How we should prepare to rebuild America's infrastructure

While pundits believe that little will happen legislatively in the coming year under a divided Congress, Democratic leaders pledging to prioritize a “transformational investment in America’s infrastructure” may enable President Trump to get some traction on a key campaign promise.

It is no secret that America’s schools, bridges and highways are deteriorating from coast to coast. The American Society of Civil Engineers gave U.S. infrastructure a D+ grade last year and estimated there is a $2 trillion, 10-year investment gap. If lawmakers on both sides of the aisle can find common ground on contentious policy issues and secure a sustainable funding source, an infrastructure bill could prove to be a bipartisan win.

As Congress and the Trump administration develop a legislative solution, policymakers at all levels of government must help create a business climate that provides the most value for the taxpayers’ infrastructure dollars. That includes encouraging open competition for publicly financed construction projects and awarding contracts to qualified businesses based solely on merit, regardless of labor affiliation. These policy cornerstones will create more construction industry career opportunities for all Americans. And with 500,000 open construction jobs in the United States right now, according to Associated Builders and Contractors estimates, it also means lawmakers must support measures to educate and grow America’s skilled construction workforce.

States play a key role in creating the conditions for infrastructure investments to pay off, with varying levels of success. Each year, ABC ranks all 50 states and the District of Columbia by their construction business climate based on key policy areas that affect the ability of construction companies to do business: prevailing wage laws, project labor agreement mandates, Right to Work status and use of public-private partnerships, as well as commitment to developing a productive and safe workforce through career and technical education opportunities. These policy and educational priorities are the foundation of a free-enterprise approach to construction, which creates a level playing field for all construction contractors to compete for work and build safely, efficiently and effectively.

This year, Florida climbed from number nine to number one on the Merit Shop Scorecard, pushing Virginia out of the top slot based on an increased commitment to workforce development. Michigan saw the biggest gains, climbing 17 spots from number 24 to number seven with the repeal of its prevailing wage law in 2018. California and Illinois round out the bottom of the rankings due to controversial policies that restrict free enterprise within the construction industry.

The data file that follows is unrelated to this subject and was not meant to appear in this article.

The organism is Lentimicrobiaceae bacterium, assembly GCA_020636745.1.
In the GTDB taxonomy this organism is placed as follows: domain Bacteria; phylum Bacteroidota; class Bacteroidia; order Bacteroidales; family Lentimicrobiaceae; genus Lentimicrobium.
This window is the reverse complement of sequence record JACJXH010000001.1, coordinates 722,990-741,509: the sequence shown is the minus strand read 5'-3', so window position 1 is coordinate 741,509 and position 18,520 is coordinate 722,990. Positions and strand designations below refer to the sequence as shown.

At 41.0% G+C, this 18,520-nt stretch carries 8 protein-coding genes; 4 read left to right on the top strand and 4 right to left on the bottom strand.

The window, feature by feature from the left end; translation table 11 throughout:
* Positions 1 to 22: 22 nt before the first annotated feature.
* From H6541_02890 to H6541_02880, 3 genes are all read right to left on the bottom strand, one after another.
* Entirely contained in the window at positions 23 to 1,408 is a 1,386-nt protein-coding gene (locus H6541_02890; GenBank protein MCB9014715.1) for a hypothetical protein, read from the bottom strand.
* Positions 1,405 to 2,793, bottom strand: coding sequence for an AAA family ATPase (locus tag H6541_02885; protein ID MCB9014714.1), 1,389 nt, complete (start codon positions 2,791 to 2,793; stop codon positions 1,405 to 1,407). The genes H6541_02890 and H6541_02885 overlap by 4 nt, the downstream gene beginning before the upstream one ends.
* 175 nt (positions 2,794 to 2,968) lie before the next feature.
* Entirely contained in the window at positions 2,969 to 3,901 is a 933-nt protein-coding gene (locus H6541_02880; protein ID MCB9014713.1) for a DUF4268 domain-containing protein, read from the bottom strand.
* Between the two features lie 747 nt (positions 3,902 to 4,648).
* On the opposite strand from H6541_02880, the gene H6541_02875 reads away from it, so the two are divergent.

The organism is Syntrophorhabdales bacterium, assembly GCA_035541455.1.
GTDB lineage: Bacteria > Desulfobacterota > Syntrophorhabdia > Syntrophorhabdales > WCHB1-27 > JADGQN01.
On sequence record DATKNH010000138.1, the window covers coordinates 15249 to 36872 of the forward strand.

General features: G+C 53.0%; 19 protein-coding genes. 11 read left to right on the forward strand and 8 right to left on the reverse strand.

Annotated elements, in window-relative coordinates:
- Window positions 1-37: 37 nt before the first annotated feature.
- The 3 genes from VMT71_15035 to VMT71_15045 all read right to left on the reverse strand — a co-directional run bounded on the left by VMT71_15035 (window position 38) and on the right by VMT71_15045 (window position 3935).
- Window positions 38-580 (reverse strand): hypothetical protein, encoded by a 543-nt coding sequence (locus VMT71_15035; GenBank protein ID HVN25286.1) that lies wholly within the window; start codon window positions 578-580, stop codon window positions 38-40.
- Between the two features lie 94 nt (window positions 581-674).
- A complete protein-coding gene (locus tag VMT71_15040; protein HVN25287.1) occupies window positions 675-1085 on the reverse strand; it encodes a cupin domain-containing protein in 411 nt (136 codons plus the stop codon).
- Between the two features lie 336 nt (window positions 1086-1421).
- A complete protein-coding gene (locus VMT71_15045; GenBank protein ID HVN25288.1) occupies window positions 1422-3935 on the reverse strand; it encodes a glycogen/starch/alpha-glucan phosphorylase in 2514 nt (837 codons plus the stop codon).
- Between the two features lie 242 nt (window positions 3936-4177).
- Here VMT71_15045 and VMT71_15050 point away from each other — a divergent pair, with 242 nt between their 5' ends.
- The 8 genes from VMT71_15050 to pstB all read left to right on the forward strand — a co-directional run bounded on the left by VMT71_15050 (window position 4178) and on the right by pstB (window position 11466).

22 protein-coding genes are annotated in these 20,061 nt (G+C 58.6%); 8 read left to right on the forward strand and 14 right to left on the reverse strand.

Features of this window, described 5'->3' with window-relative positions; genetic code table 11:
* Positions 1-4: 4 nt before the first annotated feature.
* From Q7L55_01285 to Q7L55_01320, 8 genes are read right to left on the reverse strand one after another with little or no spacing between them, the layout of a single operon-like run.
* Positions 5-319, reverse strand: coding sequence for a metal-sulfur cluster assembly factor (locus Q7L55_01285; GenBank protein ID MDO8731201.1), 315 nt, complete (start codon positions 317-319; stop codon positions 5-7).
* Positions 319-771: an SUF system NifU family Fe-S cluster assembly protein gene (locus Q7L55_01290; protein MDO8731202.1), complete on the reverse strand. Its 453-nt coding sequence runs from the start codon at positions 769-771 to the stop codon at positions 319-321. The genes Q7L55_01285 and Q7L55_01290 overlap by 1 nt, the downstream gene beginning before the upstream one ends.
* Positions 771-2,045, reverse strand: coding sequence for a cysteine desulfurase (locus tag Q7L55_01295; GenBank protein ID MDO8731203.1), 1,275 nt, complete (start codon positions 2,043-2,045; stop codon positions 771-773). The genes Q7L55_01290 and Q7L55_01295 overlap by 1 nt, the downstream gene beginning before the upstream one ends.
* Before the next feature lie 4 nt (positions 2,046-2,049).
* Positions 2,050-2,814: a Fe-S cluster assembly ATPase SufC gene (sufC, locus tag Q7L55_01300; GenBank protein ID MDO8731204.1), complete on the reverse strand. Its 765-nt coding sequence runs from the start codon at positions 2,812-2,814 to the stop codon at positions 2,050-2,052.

For states that have dropped or consistently rank low on the Merit Shop Scorecard, this tool can help policymakers make changes to create a climate that supports, rather than hinders, the construction industry in their states. With effective policies, states can increase economic growth, which leads to more construction projects and job creation for residents. These policies also spur greater confidence for the small, family-owned businesses that make up the majority of the industry. In fact, 71 percent of the construction workforce works for construction companies that employ less than 100 people.

Expanding programs that develop the workforce of the future is critical. Demand for construction services is at an all-time high, according to ABC’s Construction Backlog Indicator. Growing both U.S. Department of Labor-registered and industry-recognized apprenticeship programs as well as other earn-while-you learn craft skills programs will provide hard-working Americans with opportunities to pursue well-paying careers in the industry that builds our airports, bridges and water treatment plants.

While the path forward is currently unclear, American taxpayers are supportive of repairing and rebuilding our nation’s infrastructure. In fact, a Gallup poll found that the majority of Americans rate a major infrastructure renewal spending package as President Trump’s most important campaign promise. As Congressional leadership and President Trump work toward an infrastructure solution, it is essential that leaders at the state and local level also collaborate on policies to meet the demand for a next-generation workforce, ensure taxpayer dollars are spent wisely on infrastructure investments and support state economic growth. 

Ben Brubeck is vice president of regulatory, labor and state affairs at Associated Builders and Contractors (ABC).